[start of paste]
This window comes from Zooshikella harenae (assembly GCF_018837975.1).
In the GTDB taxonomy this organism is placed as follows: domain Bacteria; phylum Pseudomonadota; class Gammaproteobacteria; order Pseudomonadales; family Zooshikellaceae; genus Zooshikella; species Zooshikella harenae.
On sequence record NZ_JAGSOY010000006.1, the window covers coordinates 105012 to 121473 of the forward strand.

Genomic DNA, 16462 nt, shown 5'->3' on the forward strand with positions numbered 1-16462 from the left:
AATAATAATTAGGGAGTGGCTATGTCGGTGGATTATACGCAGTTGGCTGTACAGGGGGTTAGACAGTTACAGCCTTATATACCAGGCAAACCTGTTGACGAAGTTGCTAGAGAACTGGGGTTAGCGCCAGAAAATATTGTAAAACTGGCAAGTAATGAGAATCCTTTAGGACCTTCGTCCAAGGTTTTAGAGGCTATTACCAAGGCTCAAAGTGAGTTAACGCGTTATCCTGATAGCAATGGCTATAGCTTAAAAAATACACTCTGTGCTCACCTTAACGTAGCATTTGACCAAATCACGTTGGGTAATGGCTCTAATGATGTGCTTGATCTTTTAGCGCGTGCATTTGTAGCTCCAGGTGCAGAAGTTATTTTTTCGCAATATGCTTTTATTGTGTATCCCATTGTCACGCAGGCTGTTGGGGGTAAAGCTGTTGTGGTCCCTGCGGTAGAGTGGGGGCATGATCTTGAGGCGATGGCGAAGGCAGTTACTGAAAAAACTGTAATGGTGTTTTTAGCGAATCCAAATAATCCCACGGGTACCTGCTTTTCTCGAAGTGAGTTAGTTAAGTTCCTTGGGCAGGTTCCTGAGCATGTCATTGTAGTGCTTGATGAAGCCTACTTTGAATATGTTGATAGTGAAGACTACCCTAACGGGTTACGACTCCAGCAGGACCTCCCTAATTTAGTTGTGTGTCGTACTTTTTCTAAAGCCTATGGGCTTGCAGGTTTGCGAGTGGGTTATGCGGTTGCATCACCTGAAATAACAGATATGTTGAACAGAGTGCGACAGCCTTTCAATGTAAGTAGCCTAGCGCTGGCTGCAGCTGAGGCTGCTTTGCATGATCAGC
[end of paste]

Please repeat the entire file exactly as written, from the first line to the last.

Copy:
This window comes from Zooshikella harenae (assembly GCF_018837975.1).
In the GTDB taxonomy this organism is placed as follows: domain Bacteria; phylum Pseudomonadota; class Gammaproteobacteria; order Pseudomonadales; family Zooshikellaceae; genus Zooshikella; species Zooshikella harenae.
On sequence record NZ_JAGSOY010000006.1, the window covers coordinates 105012 to 121473 of the forward strand.

Genomic DNA, 16462 nt, shown 5'->3' on the forward strand with positions numbered 1-16462 from the left:
AATAATAATTAGGGAGTGGCTATGTCGGTGGATTATACGCAGTTGGCTGTACAGGGGGTTAGACAGTTACAGCCTTATATACCAGGCAAACCTGTTGACGAAGTTGCTAGAGAACTGGGGTTAGCGCCAGAAAATATTGTAAAACTGGCAAGTAATGAGAATCCTTTAGGACCTTCGTCCAAGGTTTTAGAGGCTATTACCAAGGCTCAAAGTGAGTTAACGCGTTATCCTGATAGCAATGGCTATAGCTTAAAAAATACACTCTGTGCTCACCTTAACGTAGCATTTGACCAAATCACGTTGGGTAATGGCTCTAATGATGTGCTTGATCTTTTAGCGCGTGCATTTGTAGCTCCAGGTGCAGAAGTTATTTTTTCGCAATATGCTTTTATTGTGTATCCCATTGTCACGCAGGCTGTTGGGGGTAAAGCTGTTGTGGTCCCTGCGGTAGAGTGGGGGCATGATCTTGAGGCGATGGCGAAGGCAGTTACTGAAAAAACTGTAATGGTGTTTTTAGCGAATCCAAATAATCCCACGGGTACCTGCTTTTCTCGAAGTGAGTTAGTTAAGTTCCTTGGGCAGGTTCCTGAGCATGTCATTGTAGTGCTTGATGAAGCCTACTTTGAATATGTTGATAGTGAAGACTACCCTAACGGGTTACGACTCCAGCAGGACCTCCCTAATTTAGTTGTGTGTCGTACTTTTTCTAAAGCCTATGGGCTTGCAGGTTTGCGAGTGGGTTATGCGGTTGCATCACCTGAAATAACAGATATGTTGAACAGAGTGCGACAGCCTTTCAATGTAAGTAGCCTAGCGCTGGCTGCAGCTGAGGCTGCTTTGCATGATCAGC